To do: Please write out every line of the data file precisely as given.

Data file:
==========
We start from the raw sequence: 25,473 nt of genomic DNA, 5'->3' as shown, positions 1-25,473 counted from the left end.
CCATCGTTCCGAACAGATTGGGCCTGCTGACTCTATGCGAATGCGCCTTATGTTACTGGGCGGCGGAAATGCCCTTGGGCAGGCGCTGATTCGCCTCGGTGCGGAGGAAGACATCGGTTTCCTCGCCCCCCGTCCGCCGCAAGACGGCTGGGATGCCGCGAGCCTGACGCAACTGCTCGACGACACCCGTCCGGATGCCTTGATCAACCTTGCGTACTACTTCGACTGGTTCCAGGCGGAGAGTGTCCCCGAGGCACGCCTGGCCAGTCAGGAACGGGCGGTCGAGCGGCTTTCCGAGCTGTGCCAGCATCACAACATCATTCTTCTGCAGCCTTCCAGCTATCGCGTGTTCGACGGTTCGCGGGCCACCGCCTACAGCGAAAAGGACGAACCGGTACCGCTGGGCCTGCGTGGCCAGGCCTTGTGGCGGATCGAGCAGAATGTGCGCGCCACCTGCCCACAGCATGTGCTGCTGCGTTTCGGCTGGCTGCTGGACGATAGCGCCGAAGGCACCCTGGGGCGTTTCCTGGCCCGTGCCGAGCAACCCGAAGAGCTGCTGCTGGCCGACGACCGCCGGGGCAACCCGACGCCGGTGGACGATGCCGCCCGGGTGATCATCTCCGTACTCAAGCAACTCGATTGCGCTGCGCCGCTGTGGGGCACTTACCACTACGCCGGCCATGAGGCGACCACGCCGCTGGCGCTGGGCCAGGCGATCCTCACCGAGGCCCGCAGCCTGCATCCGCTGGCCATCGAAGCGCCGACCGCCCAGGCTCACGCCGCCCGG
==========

We start from the raw sequence: 25,473 nt of genomic DNA, 5'->3' as shown, positions 1-25,473 counted from the left end.
CCATCGTTCCGAACAGATTGGGCCTGCTGACTCTATGCGAATGCGCCTTATGTTACTGGGCGGCGGAAATGCCCTTGGGCAGGCGCTGATTCGCCTCGGTGCGGAGGAAGACATCGGTTTCCTCGCCCCCCGTCCGCCGCAAGACGGCTGGGATGCCGCGAGCCTGACGCAACTGCTCGACGACACCCGTCCGGATGCCTTGATCAACCTTGCGTACTACTTCGACTGGTTCCAGGCGGAGAGTGTCCCCGAGGCACGCCTGGCCAGTCAGGAACGGGCGGTCGAGCGGCTTTCCGAGCTGTGCCAGCATCACAACATCATTCTTCTGCAGCCTTCCAGCTATCGCGTGTTCGACGGTTCGCGGGCCACCGCCTACAGCGAAAAGGACGAACCGGTACCGCTGGGCCTGCGTGGCCAGGCCTTGTGGCGGATCGAGCAGAATGTGCGCGCCACCTGCCCACAGCATGTGCTGCTGCGTTTCGGCTGGCTGCTGGACGATAGCGCCGAAGGCACCCTGGGGCGTTTCCTGGCCCGTGCCGAGCAACCCGAAGAGCTGCTGCTGGCCGACGACCGCCGGGGCAACCCGACGCCGGTGGACGATGCCGCCCGGGTGATCATCTCCGTACTCAAGCAACTCGATTGCGCTGCGCCGCTGTGGGGCACTTACCACTACGCCGGCCATGAGGCGACCACGCCGCTGGCGCTGGGCCAGGCGATCCTCACCGAGGCCCGCAGCCTGCATCCGCTGGCCATCGAAGCGCCGACCGCCCAGGCTCACGCCGCCCGG